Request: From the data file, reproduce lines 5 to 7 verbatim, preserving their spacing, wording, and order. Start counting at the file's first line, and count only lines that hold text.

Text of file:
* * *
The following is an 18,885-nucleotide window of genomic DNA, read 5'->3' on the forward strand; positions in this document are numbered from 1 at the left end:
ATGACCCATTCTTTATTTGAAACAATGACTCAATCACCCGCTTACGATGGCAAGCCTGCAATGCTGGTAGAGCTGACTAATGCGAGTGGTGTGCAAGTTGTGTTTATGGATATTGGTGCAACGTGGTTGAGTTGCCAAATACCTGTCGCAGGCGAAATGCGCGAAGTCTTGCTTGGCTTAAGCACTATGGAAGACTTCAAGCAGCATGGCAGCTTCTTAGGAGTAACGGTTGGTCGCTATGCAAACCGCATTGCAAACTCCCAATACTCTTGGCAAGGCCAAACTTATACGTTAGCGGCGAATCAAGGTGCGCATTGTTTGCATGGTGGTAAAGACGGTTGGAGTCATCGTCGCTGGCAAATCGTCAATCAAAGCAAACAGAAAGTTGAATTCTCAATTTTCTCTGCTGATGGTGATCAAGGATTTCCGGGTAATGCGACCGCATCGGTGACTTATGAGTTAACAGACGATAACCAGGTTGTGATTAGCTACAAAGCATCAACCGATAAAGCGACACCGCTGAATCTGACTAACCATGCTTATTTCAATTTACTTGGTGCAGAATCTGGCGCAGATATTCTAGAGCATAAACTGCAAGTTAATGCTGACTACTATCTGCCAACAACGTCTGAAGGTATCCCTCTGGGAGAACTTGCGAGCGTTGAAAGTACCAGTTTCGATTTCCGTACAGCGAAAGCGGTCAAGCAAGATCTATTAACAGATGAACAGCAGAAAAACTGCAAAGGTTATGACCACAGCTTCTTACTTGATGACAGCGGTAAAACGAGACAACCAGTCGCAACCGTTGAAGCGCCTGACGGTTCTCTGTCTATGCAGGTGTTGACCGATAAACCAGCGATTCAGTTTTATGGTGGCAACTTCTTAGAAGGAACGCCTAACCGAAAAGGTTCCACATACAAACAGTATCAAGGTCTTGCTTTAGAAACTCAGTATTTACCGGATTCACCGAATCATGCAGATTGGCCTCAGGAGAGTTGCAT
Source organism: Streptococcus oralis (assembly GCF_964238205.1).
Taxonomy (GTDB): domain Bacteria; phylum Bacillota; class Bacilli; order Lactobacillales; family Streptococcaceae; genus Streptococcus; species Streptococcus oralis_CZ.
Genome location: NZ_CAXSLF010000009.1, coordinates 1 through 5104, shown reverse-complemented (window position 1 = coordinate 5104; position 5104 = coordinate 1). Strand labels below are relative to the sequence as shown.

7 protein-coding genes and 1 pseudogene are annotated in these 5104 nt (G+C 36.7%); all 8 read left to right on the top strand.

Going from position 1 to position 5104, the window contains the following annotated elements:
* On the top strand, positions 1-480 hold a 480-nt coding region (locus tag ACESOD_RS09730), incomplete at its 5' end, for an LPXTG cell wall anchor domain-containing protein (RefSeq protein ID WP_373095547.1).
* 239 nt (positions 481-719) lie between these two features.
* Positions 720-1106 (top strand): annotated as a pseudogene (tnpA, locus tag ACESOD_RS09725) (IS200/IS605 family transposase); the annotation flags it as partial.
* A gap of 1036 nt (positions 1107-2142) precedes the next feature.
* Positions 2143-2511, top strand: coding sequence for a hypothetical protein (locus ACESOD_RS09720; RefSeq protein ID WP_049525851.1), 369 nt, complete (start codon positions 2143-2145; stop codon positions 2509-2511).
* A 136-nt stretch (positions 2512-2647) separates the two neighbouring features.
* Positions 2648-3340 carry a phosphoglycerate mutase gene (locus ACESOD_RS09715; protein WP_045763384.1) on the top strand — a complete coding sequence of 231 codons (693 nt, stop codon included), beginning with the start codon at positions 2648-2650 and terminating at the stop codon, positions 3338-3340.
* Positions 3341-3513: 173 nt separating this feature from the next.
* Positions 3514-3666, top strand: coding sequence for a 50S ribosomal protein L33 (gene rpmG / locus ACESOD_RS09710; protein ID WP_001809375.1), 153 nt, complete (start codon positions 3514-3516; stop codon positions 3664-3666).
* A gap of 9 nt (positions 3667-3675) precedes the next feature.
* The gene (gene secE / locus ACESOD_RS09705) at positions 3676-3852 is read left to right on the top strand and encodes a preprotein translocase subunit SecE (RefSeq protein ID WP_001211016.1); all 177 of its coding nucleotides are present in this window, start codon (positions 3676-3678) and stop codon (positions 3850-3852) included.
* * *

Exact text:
Genome location: NZ_CAXSLF010000009.1, coordinates 1 through 5104, shown reverse-complemented (window position 1 = coordinate 5104; position 5104 = coordinate 1). Strand labels below are relative to the sequence as shown.

7 protein-coding genes and 1 pseudogene are annotated in these 5104 nt (G+C 36.7%); all 8 read left to right on the top strand.

Going from position 1 to position 5104, the window contains the following annotated elements: